So, you got a potential customer to click on your pay-per-click ad — you’re halfway there.
Now it’s time to turn them into a quality lead with an enticing, goal-driven landing page: the page your customer lands on right after clicking your ad!
Did you know that 55% of people spend fewer than 15 seconds actively on a web page? This means that most people are skimming and deciding very quickly whether your offer is worth their time.
When designing your landing page, here are some best practices to help turn those paid clicks into paying customers.
Before you start designing your landing page, give some consideration to an outline of how you want to structure your page. A good rule of thumb is to design the layout into 3 sections:
You should have a plan of “One Page, One Goal” in an effort to get everything accomplished and to give your visitor no reason to leave your page. Use whitespace to give your elements breathing room and try using bullet points as opposed to paragraphs of content. Make your visitor want to call or fill out a form by answering their questions quickly with a page structure that is easy to absorb.
Visual Impact is determined greatly by colors and color variations. While the idea of using a certain color like orange for your call to action may sound like a great idea, this may lose its effect if the majority of the site is orange. This Carfax landing page is a great example of color selection. The blue makes your eyes travel from the main headline “Buying a Used Car?” to the call-to-action and finally to some supporting details of how their product works. Consider using a primary color like this sparingly on only the most important elements.
Now that you have decided on a layout and some color variations, you are ready to start writing some content, including the most important part: a well-crafted header. A main headline can be creative, but it is important that it either explains a core benefit, asks an enticing question to get the right crowd interested, or explains what your product or service is.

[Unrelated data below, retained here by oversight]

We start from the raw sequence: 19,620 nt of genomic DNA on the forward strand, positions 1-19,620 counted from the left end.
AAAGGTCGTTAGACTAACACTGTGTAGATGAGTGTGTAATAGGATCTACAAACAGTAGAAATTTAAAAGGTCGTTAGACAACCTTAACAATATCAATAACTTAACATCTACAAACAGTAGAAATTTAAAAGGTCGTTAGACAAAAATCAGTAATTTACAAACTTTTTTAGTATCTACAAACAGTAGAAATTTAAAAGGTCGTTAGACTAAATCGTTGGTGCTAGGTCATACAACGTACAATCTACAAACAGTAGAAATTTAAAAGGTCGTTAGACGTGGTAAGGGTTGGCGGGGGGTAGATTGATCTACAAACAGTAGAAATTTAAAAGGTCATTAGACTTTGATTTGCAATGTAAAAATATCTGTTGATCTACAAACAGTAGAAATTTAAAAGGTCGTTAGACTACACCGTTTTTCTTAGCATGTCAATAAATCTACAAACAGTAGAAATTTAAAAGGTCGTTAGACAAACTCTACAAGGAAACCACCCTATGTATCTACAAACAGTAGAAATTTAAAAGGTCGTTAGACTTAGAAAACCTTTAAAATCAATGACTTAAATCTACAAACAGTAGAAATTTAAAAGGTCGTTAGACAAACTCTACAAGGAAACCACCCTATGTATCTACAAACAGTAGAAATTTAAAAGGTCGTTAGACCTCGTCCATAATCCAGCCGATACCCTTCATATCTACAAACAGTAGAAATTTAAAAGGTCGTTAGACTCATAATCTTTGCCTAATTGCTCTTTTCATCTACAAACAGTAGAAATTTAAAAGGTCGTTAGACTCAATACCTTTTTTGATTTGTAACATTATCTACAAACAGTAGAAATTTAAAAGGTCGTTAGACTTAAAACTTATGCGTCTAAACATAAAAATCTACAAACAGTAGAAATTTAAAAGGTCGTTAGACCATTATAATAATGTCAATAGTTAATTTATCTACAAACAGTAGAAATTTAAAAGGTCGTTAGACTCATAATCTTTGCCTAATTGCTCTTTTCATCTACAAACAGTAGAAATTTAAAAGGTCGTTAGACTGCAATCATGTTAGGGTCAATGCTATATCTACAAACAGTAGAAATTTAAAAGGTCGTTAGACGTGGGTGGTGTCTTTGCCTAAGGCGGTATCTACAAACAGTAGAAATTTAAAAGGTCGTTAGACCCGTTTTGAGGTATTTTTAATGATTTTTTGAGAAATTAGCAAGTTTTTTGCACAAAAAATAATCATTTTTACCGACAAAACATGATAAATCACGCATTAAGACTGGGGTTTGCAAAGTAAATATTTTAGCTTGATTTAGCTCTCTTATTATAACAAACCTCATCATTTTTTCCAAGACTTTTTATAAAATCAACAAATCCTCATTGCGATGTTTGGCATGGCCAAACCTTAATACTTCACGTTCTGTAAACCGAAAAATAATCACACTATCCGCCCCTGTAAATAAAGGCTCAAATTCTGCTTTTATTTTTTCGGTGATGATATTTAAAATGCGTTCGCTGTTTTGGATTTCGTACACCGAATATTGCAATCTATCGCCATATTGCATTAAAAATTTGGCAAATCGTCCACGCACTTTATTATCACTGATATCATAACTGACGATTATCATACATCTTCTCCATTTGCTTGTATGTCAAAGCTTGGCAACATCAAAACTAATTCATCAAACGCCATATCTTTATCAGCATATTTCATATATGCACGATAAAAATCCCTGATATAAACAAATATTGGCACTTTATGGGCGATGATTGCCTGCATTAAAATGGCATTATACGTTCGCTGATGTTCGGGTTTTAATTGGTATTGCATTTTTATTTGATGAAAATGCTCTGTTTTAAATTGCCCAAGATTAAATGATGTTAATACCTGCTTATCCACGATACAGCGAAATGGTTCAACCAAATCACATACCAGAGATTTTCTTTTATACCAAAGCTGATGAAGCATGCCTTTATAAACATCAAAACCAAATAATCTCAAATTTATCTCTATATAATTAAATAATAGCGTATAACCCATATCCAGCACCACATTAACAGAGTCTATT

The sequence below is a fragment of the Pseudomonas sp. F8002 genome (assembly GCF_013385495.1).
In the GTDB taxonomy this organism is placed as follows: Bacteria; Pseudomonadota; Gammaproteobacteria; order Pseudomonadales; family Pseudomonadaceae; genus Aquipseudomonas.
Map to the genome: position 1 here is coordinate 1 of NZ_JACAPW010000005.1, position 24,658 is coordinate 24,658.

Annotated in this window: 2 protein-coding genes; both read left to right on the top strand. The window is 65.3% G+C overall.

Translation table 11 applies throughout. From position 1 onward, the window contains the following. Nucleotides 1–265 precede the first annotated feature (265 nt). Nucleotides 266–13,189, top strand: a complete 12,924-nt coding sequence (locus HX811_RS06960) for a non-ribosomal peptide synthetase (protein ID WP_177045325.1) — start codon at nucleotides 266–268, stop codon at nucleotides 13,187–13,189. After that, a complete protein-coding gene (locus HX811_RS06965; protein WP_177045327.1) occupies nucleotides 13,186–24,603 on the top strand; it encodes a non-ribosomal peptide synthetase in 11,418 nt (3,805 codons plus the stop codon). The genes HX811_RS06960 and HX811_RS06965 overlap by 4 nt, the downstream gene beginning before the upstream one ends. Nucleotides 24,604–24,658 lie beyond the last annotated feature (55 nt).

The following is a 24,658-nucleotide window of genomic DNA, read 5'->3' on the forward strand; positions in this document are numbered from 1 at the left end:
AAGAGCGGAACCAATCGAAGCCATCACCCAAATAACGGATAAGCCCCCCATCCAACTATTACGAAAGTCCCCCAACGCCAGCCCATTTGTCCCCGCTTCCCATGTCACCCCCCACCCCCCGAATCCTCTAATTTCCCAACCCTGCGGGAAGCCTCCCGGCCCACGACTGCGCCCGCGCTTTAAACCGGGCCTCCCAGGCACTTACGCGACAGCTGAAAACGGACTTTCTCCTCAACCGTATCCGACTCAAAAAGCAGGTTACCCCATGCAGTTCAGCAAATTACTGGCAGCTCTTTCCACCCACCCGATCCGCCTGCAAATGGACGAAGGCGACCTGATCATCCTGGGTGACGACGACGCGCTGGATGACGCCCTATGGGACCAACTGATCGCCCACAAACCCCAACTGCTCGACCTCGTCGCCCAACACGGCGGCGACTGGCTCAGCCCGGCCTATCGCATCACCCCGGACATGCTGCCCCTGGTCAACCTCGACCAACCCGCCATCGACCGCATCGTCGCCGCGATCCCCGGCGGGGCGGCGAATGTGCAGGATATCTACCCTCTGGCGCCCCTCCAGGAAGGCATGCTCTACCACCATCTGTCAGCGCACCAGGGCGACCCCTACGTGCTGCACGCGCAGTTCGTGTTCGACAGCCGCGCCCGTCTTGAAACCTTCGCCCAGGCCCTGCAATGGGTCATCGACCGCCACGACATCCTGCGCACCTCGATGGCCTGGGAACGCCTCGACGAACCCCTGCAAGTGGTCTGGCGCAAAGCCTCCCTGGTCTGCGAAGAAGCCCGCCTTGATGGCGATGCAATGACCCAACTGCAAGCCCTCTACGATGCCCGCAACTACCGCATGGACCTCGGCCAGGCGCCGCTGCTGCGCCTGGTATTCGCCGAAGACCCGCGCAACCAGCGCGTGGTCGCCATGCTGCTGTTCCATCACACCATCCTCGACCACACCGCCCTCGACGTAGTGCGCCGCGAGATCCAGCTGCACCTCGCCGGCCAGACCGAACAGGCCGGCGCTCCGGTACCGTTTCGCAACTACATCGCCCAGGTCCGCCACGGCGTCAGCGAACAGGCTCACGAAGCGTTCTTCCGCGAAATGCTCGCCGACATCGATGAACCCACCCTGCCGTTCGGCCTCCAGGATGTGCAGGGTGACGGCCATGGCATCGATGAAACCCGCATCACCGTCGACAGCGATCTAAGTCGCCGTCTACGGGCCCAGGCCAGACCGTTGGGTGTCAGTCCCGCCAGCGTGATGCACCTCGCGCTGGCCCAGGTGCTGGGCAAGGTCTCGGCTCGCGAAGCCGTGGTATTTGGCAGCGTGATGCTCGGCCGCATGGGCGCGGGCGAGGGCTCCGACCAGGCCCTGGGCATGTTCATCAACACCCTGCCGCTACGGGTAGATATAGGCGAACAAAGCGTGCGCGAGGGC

If you decide to use a secondary headline, this should back up your main headline with supporting information such as a statistic, number of customers, etc. It’s also important to note that simple jargon helps with SEO, as it mirrors the query someone might use when searching for your product or service.
When putting forms and buttons on your landing page, it’s important that the call to action is consistent with the other calls to action on the page. If you are trying to get a phone call, a form filled out, or e-book download, try separating these into three separate landing pages, as all of this at once may be overwhelming for a visitor.
The number of fields on your form should be kept to about 4 to not appear as a daunting process, and should convey the urgency for ‘Now’ (e.g. “Start your free trial today!” rather than “Free Trial”). Finally, never use “Submit” as your send button, as this leaves the situation open-ended on what happens next. Use phrases like “Get in touch with a specialist today!”, so your visitor knows what to expect from your company.
Images will probably be the first thing that catches your visitor’s eye, so it’s important that photos are clear and high-quality. Make sure you can tell what they are and that all people can relate to them. If you sell multiple products, use an image that many customers can relate to instead of a singular product. If you have limited space, consider adding a caption or combining images in that area to add value. Visitors will quickly judge and evaluate the quality of your photos, so select these in the eyes of your varied customer base.
Good landing page design can go a long way for a high conversion rate. More often than not, you will have less than 15 seconds to convert your customer, so make sure you are following through with a well-designed landing page.